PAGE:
Bloomberg News

Palm Oil Nears Three-Year Low as Ringgit Climbs Most Since 1998

May 06, 2013

Palm oil tumbled to near a three-year low as the ringgit climbed the most since 1998 after Malaysian Prime Minister Najib Razak won re-election, lowering the appeal of commodities priced in the nation’s currency.

The contract for July delivery fell as much as 1 percent to 2,230 ringgit ($752) a metric ton on the Bursa Malaysia Derivatives, the lowest price for the most-active contract since Dec. 13, and ended the morning session at 2,238 ringgit. Futures, which lost 2.8 percent last week, reached 2,217 ringgit on Dec. 13, the lowest since November 2009.

The ringgit rallied and stocks rose to a record after Najib won a clear majority in the election, giving him a mandate to continue his economic reforms. The currency gained 2.4 percent to 2.9637 per dollar as of 11:12 a.m. in Kuala Lumpur and reached 2.9625, the strongest level since Sept. 2, 2011, data compiled by Bloomberg show.

“A stronger ringgit weakened the crude palm oil prices as when a local currency strengthens, it is detrimental to the export sector,” said Han Qiang Sim, an analyst with Phillip Futures Pte. in Singapore. “Supply for crude palm oil has been high and inventories are still above the 2-million-ton level.”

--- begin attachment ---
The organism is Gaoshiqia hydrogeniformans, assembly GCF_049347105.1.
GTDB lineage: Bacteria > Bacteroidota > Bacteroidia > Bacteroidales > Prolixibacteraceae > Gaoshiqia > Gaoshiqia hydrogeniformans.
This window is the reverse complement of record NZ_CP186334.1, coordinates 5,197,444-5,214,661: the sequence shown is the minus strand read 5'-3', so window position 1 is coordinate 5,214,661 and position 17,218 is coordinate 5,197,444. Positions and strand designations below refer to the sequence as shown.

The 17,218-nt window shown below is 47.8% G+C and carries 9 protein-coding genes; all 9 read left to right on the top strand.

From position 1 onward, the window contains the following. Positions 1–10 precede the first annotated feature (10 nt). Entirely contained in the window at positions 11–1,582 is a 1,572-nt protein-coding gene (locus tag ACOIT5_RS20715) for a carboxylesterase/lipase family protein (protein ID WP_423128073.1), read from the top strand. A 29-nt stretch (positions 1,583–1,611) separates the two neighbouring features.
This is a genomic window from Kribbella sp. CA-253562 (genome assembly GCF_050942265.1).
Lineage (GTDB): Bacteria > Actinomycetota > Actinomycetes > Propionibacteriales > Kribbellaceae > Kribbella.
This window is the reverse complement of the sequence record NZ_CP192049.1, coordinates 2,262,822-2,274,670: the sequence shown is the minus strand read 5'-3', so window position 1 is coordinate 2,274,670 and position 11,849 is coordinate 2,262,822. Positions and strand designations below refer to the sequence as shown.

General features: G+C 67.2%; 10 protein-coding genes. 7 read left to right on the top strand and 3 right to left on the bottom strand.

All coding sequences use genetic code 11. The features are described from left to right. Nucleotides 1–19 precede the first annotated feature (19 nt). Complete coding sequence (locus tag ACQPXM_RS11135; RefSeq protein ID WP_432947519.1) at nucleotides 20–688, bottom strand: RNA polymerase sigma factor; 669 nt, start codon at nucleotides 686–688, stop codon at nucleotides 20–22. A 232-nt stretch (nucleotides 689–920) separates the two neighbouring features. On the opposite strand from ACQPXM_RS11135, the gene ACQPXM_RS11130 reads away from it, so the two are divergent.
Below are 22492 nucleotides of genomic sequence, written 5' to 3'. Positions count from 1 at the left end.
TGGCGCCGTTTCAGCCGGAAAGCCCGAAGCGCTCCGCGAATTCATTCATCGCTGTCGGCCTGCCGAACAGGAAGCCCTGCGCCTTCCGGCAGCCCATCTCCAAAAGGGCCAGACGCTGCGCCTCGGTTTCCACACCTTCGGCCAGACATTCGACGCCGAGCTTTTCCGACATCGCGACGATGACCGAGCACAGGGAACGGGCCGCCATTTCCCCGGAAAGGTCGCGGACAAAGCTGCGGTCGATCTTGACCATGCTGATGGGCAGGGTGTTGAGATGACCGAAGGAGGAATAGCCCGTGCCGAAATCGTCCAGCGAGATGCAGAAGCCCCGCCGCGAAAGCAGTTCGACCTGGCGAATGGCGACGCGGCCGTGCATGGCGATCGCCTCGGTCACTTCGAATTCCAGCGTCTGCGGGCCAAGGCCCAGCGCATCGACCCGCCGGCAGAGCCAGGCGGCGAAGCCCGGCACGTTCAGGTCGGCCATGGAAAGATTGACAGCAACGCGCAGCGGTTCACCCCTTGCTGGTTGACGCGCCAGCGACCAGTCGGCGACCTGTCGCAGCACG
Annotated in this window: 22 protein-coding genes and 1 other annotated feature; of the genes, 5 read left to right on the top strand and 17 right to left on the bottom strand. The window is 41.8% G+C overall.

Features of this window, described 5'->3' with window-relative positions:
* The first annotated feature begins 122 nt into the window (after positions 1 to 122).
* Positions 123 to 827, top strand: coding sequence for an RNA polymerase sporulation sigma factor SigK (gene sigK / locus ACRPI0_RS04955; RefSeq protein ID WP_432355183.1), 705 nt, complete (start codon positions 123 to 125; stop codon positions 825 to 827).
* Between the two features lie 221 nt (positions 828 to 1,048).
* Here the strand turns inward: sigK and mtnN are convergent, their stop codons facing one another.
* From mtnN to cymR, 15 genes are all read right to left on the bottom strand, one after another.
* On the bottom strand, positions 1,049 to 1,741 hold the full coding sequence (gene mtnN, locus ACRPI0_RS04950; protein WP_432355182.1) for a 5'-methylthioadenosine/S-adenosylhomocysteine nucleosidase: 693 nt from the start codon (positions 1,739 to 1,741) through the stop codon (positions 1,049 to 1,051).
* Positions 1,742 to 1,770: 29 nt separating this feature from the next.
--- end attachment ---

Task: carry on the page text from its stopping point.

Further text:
Reserves in Malaysia decreased 5.1 percent to 2.06 million tons, the least since July, from 2.17 million tons in March, a Bloomberg survey showed. While exports fell 6.5 percent to 1.44 million tons, they were higher than the output that gained 5.3 percent to 1.4 million tons, according to the survey. Official data are due for release on May 10.

Soybeans for July delivery was little changed at $13.875 a bushel on the Chicago Board of Trade. Soybean oil fell 0.2 percent to 49.17 cents a pound.

Refined palm oil for September delivery rose 0.3 percent to 5,904 yuan ($959) a ton on the Dalian Commodity Exchange. Soybean oil for same month delivery advanced 0.3 percent to 7,292 yuan a ton.

To contact the reporter on this story: Swansy Afonso in Mumbai at

To contact the editor responsible for this story: James Poole at

The Good Business Issue
blog comments powered by Disqus